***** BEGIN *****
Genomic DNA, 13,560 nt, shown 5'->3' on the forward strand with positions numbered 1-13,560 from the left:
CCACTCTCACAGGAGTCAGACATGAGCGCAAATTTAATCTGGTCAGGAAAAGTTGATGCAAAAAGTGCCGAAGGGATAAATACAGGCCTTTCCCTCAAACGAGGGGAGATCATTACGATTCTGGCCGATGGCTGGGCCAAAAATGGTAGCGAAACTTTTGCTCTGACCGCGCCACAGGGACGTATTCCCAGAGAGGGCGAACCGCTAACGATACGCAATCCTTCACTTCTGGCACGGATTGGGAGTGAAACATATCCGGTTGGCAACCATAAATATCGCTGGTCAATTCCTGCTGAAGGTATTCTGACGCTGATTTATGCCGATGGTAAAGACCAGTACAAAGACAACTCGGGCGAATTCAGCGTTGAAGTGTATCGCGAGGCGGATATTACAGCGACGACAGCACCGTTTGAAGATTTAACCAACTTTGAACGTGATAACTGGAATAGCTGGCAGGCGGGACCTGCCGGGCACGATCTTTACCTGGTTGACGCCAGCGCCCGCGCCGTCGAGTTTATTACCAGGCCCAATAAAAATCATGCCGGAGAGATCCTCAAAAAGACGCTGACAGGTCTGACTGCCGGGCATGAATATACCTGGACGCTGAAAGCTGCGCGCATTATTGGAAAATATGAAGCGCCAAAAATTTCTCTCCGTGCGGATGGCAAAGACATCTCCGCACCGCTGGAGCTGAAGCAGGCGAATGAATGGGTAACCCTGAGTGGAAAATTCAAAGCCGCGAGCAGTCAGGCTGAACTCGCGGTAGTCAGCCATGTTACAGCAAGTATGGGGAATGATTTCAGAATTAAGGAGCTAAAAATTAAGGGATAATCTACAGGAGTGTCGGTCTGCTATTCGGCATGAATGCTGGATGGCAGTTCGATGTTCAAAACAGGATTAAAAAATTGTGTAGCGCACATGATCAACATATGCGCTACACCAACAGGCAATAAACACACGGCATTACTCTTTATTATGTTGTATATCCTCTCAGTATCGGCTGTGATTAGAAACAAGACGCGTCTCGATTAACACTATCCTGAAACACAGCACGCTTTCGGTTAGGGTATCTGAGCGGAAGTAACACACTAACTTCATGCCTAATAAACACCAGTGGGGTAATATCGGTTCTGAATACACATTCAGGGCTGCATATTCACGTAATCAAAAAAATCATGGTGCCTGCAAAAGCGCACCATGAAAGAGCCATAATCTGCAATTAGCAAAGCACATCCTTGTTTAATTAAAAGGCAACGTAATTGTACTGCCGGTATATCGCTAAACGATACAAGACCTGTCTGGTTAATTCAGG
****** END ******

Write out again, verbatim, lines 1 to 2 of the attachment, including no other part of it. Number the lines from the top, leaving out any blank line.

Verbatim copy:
Genomic DNA, 13,560 nt, shown 5'->3' on the forward strand with positions numbered 1-13,560 from the left:
CCACTCTCACAGGAGTCAGACATGAGCGCAAATTTAATCTGGTCAGGAAAAGTTGATGCAAAAAGTGCCGAAGGGATAAATACAGGCCTTTCCCTCAAACGAGGGGAGATCATTACGATTCTGGCCGATGGCTGGGCCAAAAATGGTAGCGAAACTTTTGCTCTGACCGCGCCACAGGGACGTATTCCCAGAGAGGGCGAACCGCTAACGATACGCAATCCTTCACTTCTGGCACGGATTGGGAGTGAAACATATCCGGTTGGCAACCATAAATATCGCTGGTCAATTCCTGCTGAAGGTATTCTGACGCTGATTTATGCCGATGGTAAAGACCAGTACAAAGACAACTCGGGCGAATTCAGCGTTGAAGTGTATCGCGAGGCGGATATTACAGCGACGACAGCACCGTTTGAAGATTTAACCAACTTTGAACGTGATAACTGGAATAGCTGGCAGGCGGGACCTGCCGGGCACGATCTTTACCTGGTTGACGCCAGCGCCCGCGCCGTCGAGTTTATTACCAGGCCCAATAAAAATCATGCCGGAGAGATCCTCAAAAAGACGCTGACAGGTCTGACTGCCGGGCATGAATATACCTGGACGCTGAAAGCTGCGCGCATTATTGGAAAATATGAAGCGCCAAAAATTTCTCTCCGTGCGGATGGCAAAGACATCTCCGCACCGCTGGAGCTGAAGCAGGCGAATGAATGGGTAACCCTGAGTGGAAAATTCAAAGCCGCGAGCAGTCAGGCTGAACTCGCGGTAGTCAGCCATGTTACAGCAAGTATGGGGAATGATTTCAGAATTAAGGAGCTAAAAATTAAGGGATAATCTACAGGAGTGTCGGTCTGCTATTCGGCATGAATGCTGGATGGCAGTTCGATGTTCAAAACAGGATTAAAAAATTGTGTAGCGCACATGATCAACATATGCGCTACACCAACAGGCAATAAACACACGGCATTACTCTTTATTATGTTGTATATCCTCTCAGTATCGGCTGTGATTAGAAACAAGACGCGTCTCGATTAACACTATCCTGAAACACAGCACGCTTTCGGTTAGGGTATCTGAGCGGAAGTAACACACTAACTTCATGCCTAATAAACACCAGTGGGGTAATATCGGTTCTGAATACACATTCAGGGCTGCATATTCACGTAATCAAAAAAATCATGGTGCCTGCAAAAGCGCACCATGAAAGAGCCATAATCTGCAATTAGCAAAGCACATCCTTGTTTAATTAAAAGGCAACGTAATTGTACTGCCGGTATATCGCTAAACGATACAAGACCTGTCTGGTTAATTCAGG